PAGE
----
The book of Habakkuk goes from worry to worship, he starts out in fear and ends in faith. Habakkuk’s name means to “embrace” or “wrestle.” God welcomes honest inquiries. Wrestling with God puts Habakkuk in the good company of others biblical wrestlers like David, Joseph, and Jacob who took up their issues with God (Hab. 1:1-11). Habakkuk was a contemporary of Jeremiah, Ezekiel, Daniel, and Zephaniah and wrote at the beginning of Babylonian world domination.
When life crumbles all around us, we need not despair (Hab. 3:16-18). All these deliverances and provisions foreshadow the coming of Christ. Habakkuk shows the authentic part of worrying about the “what ifs.” Freelance writer Vaneetha Risner points out a reframing for the “what ifs.” Though Habakkuk pleaded with God to save his people, he closes his book with this exquisite “even if” approach to replacing the “what ifs”:
“(Even if) the fig tree does not bloom and the vines have no grapes,
(even if) the olive tree fails to produce
and the fields yield no food,
(even if) the sheep pen is empty
and the stalls have no cattle—Yet I will rejoice in the Lord.
I will be joyful in God my Savior.” (Hab. 3:17-18)
This book is a testimony that when things do not go as hoped and dreamed, it should not stop anyone from worshipping and putting their faith in Him. Habakkuk provides this remarkable section in Scripture as an extended dialogue between himself and God. The prophet initiates the conversation based on his impatience about God’s “inaction” in the world. He wants to see God do more, particularly adjudicating the evildoers. Habakkuk 2:2-4 has been loosely translated as “Life sucks, and then you die.” His is a picture of a frustrated prophet. The difference between Jonah and Habakkuk is one channels his frustration into prayers and eventual praise to God, rather than trying to run away.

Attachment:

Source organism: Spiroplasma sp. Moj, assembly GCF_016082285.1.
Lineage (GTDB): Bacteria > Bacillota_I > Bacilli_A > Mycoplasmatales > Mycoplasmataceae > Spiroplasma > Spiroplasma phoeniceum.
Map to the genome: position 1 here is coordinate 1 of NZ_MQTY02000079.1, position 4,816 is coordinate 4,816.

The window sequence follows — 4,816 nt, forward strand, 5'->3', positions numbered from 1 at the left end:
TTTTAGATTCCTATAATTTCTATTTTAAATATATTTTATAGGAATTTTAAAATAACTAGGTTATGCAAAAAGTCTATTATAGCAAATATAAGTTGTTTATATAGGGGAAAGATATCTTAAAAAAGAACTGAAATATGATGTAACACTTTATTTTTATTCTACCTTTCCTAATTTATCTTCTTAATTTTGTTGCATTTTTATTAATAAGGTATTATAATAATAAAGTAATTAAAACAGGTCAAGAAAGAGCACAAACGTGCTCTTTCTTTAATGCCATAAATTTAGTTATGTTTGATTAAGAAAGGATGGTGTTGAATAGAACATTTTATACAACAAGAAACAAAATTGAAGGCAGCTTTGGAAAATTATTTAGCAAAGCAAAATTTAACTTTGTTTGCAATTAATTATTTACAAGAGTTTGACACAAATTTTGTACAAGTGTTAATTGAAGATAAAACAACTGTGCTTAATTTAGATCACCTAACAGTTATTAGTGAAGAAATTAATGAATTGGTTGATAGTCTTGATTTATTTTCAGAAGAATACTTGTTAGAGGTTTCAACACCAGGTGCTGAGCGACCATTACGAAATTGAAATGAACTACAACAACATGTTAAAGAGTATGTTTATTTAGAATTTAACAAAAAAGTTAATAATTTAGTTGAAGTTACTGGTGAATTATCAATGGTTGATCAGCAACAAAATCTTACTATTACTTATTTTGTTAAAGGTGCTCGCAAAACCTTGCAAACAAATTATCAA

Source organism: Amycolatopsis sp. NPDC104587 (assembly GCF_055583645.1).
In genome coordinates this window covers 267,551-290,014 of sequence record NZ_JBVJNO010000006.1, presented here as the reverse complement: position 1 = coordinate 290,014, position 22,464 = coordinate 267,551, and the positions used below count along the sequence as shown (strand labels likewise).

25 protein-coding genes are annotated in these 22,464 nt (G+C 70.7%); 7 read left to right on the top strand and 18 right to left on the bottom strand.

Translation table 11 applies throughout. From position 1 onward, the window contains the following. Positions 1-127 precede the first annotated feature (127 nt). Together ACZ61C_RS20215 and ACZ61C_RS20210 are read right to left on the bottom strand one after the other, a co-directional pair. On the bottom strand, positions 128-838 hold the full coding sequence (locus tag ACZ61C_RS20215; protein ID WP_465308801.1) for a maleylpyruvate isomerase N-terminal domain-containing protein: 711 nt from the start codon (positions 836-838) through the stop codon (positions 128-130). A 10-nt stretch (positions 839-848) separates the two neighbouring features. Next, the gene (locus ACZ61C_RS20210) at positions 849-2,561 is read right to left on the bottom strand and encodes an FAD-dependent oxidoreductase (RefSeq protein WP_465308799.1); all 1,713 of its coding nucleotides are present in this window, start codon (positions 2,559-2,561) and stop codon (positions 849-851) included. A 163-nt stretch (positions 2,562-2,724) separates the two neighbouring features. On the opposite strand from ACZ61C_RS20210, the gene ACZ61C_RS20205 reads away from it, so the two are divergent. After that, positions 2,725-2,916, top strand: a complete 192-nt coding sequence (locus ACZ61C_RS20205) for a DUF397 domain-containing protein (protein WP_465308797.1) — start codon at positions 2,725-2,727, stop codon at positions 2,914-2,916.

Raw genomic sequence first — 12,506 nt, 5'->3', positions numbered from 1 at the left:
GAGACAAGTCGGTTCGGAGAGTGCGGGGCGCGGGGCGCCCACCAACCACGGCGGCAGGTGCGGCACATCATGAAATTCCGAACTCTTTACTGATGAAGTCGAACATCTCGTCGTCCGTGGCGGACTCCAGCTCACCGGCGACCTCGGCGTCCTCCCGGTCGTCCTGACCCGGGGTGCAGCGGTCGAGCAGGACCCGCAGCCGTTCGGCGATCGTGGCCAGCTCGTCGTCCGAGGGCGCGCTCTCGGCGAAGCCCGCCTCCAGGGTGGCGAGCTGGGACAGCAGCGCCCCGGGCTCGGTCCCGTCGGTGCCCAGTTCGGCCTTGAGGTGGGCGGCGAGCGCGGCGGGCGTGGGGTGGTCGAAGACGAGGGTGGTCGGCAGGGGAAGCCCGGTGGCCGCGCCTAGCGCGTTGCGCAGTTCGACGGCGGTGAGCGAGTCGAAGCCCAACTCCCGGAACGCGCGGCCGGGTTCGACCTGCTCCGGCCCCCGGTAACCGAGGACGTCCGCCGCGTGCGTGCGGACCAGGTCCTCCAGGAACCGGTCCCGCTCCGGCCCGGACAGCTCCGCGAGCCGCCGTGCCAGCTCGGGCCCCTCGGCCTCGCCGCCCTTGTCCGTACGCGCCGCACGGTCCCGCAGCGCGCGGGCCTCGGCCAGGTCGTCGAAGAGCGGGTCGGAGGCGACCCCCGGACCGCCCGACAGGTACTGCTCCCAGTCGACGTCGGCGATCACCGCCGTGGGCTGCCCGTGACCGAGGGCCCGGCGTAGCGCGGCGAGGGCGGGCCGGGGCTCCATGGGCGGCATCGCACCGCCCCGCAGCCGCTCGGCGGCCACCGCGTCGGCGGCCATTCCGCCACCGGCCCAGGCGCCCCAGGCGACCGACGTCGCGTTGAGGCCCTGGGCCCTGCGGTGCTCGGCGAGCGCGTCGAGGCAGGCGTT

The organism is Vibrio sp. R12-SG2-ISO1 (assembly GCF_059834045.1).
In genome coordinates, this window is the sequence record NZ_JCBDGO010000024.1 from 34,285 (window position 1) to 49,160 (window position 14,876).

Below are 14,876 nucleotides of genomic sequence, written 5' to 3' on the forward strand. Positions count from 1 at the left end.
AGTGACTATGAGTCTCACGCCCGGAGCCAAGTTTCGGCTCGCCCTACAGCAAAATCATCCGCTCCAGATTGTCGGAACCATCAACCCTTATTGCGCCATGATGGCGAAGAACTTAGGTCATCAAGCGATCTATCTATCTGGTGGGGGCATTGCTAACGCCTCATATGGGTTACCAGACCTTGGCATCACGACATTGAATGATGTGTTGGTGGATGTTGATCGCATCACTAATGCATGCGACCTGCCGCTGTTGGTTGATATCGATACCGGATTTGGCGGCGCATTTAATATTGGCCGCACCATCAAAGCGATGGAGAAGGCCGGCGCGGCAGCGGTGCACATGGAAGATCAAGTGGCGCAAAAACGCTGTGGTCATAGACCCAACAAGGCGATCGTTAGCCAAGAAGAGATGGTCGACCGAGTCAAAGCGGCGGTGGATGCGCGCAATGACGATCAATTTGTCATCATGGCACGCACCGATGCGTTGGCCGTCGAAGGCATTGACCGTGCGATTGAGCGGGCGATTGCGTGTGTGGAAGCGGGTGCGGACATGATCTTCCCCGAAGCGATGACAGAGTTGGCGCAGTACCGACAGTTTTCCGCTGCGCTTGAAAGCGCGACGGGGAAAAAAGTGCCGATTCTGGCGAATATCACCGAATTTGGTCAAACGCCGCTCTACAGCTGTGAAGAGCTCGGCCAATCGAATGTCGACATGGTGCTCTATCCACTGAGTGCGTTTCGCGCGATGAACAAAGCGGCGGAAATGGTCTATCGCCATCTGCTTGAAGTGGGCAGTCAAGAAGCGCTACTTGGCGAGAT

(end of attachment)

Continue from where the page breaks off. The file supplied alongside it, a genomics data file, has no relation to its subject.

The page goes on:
There is a saying that the only predictable thing is change. That’s true in the world but certainly not when dealing with God. Habakkuk asked God the kind of questions echoed today, “Why do you force me to look at evil, I stare trouble in the face day after day” (Hab. 1:3)? With God, no place is too dark, no wall too thick for God’s grace to penetrate in a powerful and life-affirming way.
Who hasn’t asked “Why God why?” as Habakkuk does pleading for God to do more in a situation that we think merits His intervention. Just as His actions are predicted in the book of Nahum, in God’s time, His intervenes in situations. It is a blessing in disguise that God does not act impulsively to our pleas.
Habakkuk begins in verse 12 claiming that God is eternal. It’s an important clue because it means God keeps His promises because He’s in it for forever. God has a perspective we can only fathom in the grand scheme of things. He knows that God will not destroy the Israelites because of His covenantal promises. It explains what Habakkuk says: “We will not die” (Hab. 1:12).